Robert Tanitch reviews On the Town at Open Air Theatre Regent’s Park, London NW1
On the Town is a dance-led musical and the production needs a choreographer who is a director. Drew McOnie is one of the best and he is on lively form here.
On the Town was initially a ballet.
Ballet Theatre in New York in 1943 commissioned a young choreographer/dancer, Jerome Robbins, and an equally young composer/conductor, Leonard Bernstein, to create a work for them.
It was Paul Cadman’s infamous, raunchy 1934 painting The Fleet’s In, which gave them the idea of three sailors let loose in New York on a 24-hour wartime shore leave.
Fancy Free, as it was then called, premiered in April 1944. It is an immensely likeable 20-minute dance piece, an innovative and witty mix of classical and vernacular dance, choreographed with engaging charm and throwaway humour.
Convinced the ballet could be turned into a full-scale musical, Bernstein and Robbins took the idea to two friends, cabaret writers and performers Betty Comden and Adolphe Green.
The four of them were all agreed that they wanted perfect integration between song, dance and dialogue.
On the Town, directed by George Abbott, the great veteran Broadway director, opened in New York in December 1944. It was the first Broadway musical to have modern ballet as its conceptual base rather than a libretto, songs or play. The show was an instant hit and its nationalism and patriotism gave it an additional wartime appeal. It ran for 463 performances.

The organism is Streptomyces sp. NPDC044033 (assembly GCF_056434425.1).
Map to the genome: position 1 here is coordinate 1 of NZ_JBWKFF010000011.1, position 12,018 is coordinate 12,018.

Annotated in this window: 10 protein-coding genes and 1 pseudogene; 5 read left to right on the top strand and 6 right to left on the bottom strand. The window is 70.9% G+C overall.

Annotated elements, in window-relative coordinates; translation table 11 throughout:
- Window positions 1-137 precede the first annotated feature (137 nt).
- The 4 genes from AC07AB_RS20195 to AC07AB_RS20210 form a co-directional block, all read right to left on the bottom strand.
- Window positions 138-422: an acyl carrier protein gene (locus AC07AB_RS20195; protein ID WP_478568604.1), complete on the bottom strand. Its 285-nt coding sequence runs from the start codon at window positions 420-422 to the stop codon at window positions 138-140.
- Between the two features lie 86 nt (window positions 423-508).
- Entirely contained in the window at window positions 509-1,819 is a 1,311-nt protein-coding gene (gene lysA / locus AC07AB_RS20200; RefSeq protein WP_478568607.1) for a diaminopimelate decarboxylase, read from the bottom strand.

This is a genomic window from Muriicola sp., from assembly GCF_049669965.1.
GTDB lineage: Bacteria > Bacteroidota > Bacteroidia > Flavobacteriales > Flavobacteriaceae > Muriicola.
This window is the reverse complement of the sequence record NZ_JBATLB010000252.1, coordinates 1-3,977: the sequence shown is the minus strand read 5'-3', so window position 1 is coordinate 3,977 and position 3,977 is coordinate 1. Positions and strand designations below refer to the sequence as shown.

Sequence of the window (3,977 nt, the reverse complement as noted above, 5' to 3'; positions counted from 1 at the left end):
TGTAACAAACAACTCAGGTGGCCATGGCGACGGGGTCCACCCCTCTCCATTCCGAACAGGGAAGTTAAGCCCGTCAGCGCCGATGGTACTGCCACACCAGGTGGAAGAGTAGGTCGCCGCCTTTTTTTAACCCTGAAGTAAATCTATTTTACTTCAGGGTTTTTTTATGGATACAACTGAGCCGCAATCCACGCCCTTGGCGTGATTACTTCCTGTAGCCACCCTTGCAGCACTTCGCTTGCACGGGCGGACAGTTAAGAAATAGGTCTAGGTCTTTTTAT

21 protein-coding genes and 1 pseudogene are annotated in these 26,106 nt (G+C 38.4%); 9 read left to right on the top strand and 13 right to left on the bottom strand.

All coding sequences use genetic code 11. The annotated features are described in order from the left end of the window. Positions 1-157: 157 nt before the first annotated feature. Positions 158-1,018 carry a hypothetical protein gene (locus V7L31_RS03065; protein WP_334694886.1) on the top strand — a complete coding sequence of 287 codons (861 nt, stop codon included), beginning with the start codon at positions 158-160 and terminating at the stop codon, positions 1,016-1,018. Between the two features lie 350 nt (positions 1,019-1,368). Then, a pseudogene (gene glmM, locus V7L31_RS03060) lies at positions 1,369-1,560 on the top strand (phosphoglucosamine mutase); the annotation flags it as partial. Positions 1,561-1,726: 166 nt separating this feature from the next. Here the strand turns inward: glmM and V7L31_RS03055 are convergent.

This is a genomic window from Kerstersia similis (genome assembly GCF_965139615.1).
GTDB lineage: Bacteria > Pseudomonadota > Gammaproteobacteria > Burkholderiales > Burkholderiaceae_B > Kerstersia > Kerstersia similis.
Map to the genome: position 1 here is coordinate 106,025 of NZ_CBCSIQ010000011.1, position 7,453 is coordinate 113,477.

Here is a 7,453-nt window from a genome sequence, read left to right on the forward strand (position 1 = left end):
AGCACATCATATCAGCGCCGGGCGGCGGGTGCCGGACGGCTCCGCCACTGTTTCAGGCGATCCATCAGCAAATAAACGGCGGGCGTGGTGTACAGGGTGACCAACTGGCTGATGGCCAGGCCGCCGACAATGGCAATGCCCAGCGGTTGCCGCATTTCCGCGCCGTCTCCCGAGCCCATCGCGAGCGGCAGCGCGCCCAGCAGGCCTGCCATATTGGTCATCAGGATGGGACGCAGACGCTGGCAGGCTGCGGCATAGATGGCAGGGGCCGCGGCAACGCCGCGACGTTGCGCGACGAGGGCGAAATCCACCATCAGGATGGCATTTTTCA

Five years later a landmark stage musical became a landmark movie and the first Hollywood musical to be filmed on location in New York. (“New York, New York, it’s a hellvua town!”) It had a new book and new songs. The cast included Gene Kelly, Frank Sinatra, Jule Munchin, Vera-Ellen, Ann Miller and Betty Garrett.
The much loved film is a hard act to follow
Three sailors want to see all the New York sights and lose their virginity.
One sailor (Samuel Edwards) meets an anthropology student (Miriam-Teak Lee) in the Museum of Natural History and they get “Carried Away”.
Another sailor (Jacob Maynard) is picked up a sexually voracious female cabbie (Lizzy Connolly) who insists he “Come Up to My Place” and assures him “I Can Cook.”
The third sailor (Danny Mac), a country boy, falls in love with a picture of a girl (Siena Kelly) on a poster on the subway and decides to track her down. Mac sings “Lonely Town”
There is no mention of the war in the actual musical, but the war was very much on the audience’s minds in 1944.This is implicit in the bitter-sweet song, We’ll Catch Up Some Other Time, the best number in the show, which was dropped from the movie. Its poignancy comes from the knowledge that for many sailors there wasn’t another time.
Drew McOnie has made absolutely certain that On the Town is a lot of fun and perfect for a summer’s evening’s entertainment.